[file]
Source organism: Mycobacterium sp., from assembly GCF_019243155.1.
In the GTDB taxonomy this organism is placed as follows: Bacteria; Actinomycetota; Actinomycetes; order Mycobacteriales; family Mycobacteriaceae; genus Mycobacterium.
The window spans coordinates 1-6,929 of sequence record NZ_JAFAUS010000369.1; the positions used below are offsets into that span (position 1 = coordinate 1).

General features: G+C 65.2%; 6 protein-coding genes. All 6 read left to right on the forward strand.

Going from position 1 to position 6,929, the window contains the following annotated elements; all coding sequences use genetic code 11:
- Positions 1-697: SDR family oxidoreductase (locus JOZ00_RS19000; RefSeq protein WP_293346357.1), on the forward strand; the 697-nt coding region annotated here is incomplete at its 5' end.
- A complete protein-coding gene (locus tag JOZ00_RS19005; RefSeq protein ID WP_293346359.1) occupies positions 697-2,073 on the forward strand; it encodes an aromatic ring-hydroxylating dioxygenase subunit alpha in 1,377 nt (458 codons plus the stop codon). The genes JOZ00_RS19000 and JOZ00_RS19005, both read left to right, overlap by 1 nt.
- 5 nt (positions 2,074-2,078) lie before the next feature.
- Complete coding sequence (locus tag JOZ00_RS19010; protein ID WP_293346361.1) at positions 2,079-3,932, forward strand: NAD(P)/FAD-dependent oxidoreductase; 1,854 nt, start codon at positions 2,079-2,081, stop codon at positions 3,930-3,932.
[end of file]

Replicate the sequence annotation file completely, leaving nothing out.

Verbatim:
Source organism: Mycobacterium sp., from assembly GCF_019243155.1.
In the GTDB taxonomy this organism is placed as follows: Bacteria; Actinomycetota; Actinomycetes; order Mycobacteriales; family Mycobacteriaceae; genus Mycobacterium.
The window spans coordinates 1-6,929 of sequence record NZ_JAFAUS010000369.1; the positions used below are offsets into that span (position 1 = coordinate 1).

General features: G+C 65.2%; 6 protein-coding genes. All 6 read left to right on the forward strand.

Going from position 1 to position 6,929, the window contains the following annotated elements; all coding sequences use genetic code 11:
- Positions 1-697: SDR family oxidoreductase (locus JOZ00_RS19000; RefSeq protein WP_293346357.1), on the forward strand; the 697-nt coding region annotated here is incomplete at its 5' end.
- A complete protein-coding gene (locus tag JOZ00_RS19005; RefSeq protein ID WP_293346359.1) occupies positions 697-2,073 on the forward strand; it encodes an aromatic ring-hydroxylating dioxygenase subunit alpha in 1,377 nt (458 codons plus the stop codon). The genes JOZ00_RS19000 and JOZ00_RS19005, both read left to right, overlap by 1 nt.
- 5 nt (positions 2,074-2,078) lie before the next feature.
- Complete coding sequence (locus tag JOZ00_RS19010; protein ID WP_293346361.1) at positions 2,079-3,932, forward strand: NAD(P)/FAD-dependent oxidoreductase; 1,854 nt, start codon at positions 2,079-2,081, stop codon at positions 3,930-3,932.